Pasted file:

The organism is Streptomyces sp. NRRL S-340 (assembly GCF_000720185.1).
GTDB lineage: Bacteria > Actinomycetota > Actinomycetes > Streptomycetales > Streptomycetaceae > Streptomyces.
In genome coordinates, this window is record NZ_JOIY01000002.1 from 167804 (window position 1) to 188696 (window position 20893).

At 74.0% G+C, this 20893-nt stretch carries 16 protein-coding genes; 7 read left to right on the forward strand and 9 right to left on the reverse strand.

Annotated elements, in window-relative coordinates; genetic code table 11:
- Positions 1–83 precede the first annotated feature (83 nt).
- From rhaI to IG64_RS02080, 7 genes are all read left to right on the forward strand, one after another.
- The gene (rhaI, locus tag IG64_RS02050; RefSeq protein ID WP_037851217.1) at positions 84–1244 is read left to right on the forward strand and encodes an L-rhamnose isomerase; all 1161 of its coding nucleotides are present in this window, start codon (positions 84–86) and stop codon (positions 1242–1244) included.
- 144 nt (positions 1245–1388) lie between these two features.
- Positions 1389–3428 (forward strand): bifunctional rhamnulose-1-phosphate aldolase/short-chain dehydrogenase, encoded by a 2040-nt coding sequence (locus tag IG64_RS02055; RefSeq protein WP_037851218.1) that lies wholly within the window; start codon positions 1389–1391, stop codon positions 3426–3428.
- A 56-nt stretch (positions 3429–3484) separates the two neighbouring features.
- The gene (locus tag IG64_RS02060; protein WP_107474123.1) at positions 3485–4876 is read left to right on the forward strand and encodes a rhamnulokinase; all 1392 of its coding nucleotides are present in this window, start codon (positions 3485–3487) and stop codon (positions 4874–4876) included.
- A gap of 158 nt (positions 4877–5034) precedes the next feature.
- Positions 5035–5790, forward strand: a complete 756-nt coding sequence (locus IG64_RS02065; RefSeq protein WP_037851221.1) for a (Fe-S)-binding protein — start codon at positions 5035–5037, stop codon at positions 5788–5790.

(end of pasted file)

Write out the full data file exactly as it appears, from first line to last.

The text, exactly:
The organism is Streptomyces sp. NRRL S-340 (assembly GCF_000720185.1).
GTDB lineage: Bacteria > Actinomycetota > Actinomycetes > Streptomycetales > Streptomycetaceae > Streptomyces.
In genome coordinates, this window is record NZ_JOIY01000002.1 from 167804 (window position 1) to 188696 (window position 20893).

At 74.0% G+C, this 20893-nt stretch carries 16 protein-coding genes; 7 read left to right on the forward strand and 9 right to left on the reverse strand.

Annotated elements, in window-relative coordinates; genetic code table 11:
- Positions 1–83 precede the first annotated feature (83 nt).
- From rhaI to IG64_RS02080, 7 genes are all read left to right on the forward strand, one after another.
- The gene (rhaI, locus tag IG64_RS02050; RefSeq protein ID WP_037851217.1) at positions 84–1244 is read left to right on the forward strand and encodes an L-rhamnose isomerase; all 1161 of its coding nucleotides are present in this window, start codon (positions 84–86) and stop codon (positions 1242–1244) included.
- 144 nt (positions 1245–1388) lie between these two features.
- Positions 1389–3428 (forward strand): bifunctional rhamnulose-1-phosphate aldolase/short-chain dehydrogenase, encoded by a 2040-nt coding sequence (locus tag IG64_RS02055; RefSeq protein WP_037851218.1) that lies wholly within the window; start codon positions 1389–1391, stop codon positions 3426–3428.
- A 56-nt stretch (positions 3429–3484) separates the two neighbouring features.
- The gene (locus tag IG64_RS02060; protein WP_107474123.1) at positions 3485–4876 is read left to right on the forward strand and encodes a rhamnulokinase; all 1392 of its coding nucleotides are present in this window, start codon (positions 3485–3487) and stop codon (positions 4874–4876) included.
- A gap of 158 nt (positions 4877–5034) precedes the next feature.
- Positions 5035–5790, forward strand: a complete 756-nt coding sequence (locus IG64_RS02065; RefSeq protein WP_037851221.1) for a (Fe-S)-binding protein — start codon at positions 5035–5037, stop codon at positions 5788–5790.